Ofcom postpones UK 4G auction
UK regulator Ofcom has announced that it will delay the 4G spectrum auction until the final quarter of 2012, at the earliest.
Ofcom said that it received a number of “substantial and strongly argued responses” to its initial plans and will undertake a further round of consultation to address issues raised.
“In light of these responses, and the significance of the decisions that we need to take—decisions that are likely to shape the future of the mobile sector in the UK for the next decade or more—we have decided to undertake a further round of consultation on these issues,” the regulator explained.
Ofcom said that it plans to publish a further consultation document around the end of 2011 and will then give stakeholders another opportunity to comment and respond to its revised proposals—a period that is likely to be at least eight weeks.
“Our aim will then be to make our decision and publish a statement in the summer of 2012. The auction itself would then follow a few months later – perhaps starting in Q4 2012,” the body said.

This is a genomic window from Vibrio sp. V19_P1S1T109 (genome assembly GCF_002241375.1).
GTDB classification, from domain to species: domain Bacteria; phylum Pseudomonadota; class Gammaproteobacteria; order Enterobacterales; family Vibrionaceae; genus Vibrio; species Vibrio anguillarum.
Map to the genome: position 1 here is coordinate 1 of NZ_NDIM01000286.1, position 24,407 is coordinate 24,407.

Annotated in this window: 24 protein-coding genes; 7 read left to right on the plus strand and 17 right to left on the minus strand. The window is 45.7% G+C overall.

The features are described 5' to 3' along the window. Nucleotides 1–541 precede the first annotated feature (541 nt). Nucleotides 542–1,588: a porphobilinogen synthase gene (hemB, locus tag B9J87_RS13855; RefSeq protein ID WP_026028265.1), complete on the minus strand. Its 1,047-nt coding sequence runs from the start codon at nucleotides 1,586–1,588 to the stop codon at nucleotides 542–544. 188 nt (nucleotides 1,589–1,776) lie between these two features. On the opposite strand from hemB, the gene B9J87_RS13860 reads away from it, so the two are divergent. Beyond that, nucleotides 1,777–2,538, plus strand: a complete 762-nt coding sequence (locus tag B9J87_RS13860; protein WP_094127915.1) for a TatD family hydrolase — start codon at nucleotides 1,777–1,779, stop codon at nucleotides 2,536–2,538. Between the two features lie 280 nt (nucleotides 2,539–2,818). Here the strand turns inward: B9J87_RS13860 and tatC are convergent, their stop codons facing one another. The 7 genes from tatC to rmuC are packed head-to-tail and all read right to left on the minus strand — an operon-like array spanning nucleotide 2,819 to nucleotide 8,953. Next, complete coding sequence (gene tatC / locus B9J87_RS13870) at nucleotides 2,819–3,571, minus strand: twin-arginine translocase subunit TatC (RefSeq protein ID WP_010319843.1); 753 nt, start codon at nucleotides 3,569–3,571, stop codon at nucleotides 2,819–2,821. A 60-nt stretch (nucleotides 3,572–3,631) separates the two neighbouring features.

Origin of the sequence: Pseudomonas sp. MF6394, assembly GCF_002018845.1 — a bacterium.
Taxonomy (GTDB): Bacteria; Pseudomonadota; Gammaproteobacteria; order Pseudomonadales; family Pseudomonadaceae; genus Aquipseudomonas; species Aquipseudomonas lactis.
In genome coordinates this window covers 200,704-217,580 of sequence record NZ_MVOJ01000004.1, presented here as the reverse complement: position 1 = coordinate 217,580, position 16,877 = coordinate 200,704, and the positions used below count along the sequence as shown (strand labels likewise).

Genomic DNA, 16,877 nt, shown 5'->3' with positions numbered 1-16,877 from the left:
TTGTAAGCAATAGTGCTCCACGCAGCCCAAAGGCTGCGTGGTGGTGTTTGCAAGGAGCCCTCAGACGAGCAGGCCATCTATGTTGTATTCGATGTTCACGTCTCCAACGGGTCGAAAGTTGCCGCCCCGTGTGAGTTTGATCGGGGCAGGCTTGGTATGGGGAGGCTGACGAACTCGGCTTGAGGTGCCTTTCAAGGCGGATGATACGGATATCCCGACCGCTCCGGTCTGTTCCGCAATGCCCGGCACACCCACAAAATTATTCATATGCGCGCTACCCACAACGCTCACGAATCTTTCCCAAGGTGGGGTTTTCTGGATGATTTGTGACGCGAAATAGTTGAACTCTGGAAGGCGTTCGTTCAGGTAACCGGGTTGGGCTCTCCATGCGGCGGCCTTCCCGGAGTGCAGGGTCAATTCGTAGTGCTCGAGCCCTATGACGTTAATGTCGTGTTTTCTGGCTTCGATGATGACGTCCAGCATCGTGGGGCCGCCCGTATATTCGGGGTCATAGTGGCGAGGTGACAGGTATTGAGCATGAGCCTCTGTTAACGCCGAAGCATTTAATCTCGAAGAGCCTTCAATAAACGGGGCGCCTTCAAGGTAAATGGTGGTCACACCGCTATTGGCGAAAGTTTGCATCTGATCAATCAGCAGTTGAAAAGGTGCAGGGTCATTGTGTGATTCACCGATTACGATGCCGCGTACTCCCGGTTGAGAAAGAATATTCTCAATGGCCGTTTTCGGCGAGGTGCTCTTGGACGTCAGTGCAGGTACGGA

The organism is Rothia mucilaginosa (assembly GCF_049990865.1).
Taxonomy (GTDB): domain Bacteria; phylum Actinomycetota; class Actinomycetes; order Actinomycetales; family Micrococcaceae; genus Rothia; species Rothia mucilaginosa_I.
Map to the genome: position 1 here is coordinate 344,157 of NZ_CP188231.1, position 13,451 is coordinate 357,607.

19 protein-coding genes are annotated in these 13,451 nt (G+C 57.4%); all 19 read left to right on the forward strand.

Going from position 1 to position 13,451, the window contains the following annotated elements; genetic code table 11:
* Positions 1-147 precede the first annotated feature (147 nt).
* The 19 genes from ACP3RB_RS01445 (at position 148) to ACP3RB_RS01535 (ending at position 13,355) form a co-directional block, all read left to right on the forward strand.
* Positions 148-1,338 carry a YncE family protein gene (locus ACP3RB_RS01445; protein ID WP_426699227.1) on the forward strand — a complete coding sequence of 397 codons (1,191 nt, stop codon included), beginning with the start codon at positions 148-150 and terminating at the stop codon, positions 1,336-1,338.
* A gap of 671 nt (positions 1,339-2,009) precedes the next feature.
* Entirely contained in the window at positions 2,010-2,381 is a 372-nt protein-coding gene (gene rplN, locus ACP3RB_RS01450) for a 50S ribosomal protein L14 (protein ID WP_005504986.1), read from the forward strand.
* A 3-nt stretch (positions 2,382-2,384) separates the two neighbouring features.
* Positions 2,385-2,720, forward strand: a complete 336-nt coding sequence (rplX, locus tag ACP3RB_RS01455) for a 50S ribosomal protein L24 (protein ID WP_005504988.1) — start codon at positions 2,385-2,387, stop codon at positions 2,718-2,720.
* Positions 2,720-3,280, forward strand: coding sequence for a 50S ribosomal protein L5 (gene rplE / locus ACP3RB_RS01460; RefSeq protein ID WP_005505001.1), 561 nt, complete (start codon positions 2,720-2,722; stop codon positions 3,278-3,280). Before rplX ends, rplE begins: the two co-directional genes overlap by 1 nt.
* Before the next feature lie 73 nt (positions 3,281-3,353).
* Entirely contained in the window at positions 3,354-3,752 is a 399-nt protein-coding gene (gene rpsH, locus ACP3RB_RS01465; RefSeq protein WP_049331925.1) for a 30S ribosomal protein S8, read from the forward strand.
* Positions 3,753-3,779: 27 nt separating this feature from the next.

Ofcom tried to dismiss speculation about an impending delay to the auction as irrelevant last month, claiming that operators will not be able to roll out 4G LTE services until 2013 at the earliest, due to technical issues. However, through Ofcom pushing back the auction even further, operators could lose valuable time in their attempts to bring LTE to the UK at the beginning of 2013.
Vodafone, Everything Everywhere and O2 had each denied claims that they had been trying to stall the UK spectrum auction that is scheduled for 2012, following accusations from 3UK’s new chief executive David Dyson.
Responding to the latest development, a 3UK spokesperson told Telecoms.com that the company understands Ofcom’s desire to get this competitive issue right, but that its UK competitors will gain from the regulator’s tardiness.
“This delay extends to 2013 the massive competitive and commercial imbalance created by the decision in January 2011 to enable the use of existing 2G spectrum for 3G data services,” said the spokesperson.
“Operators that currently rent low frequency spectrum for a fraction of its fair value will continue to get a free ride at the expense of UK taxpayers as prices for rented low-frequency spectrum will only be re-balanced at the time of the auction.”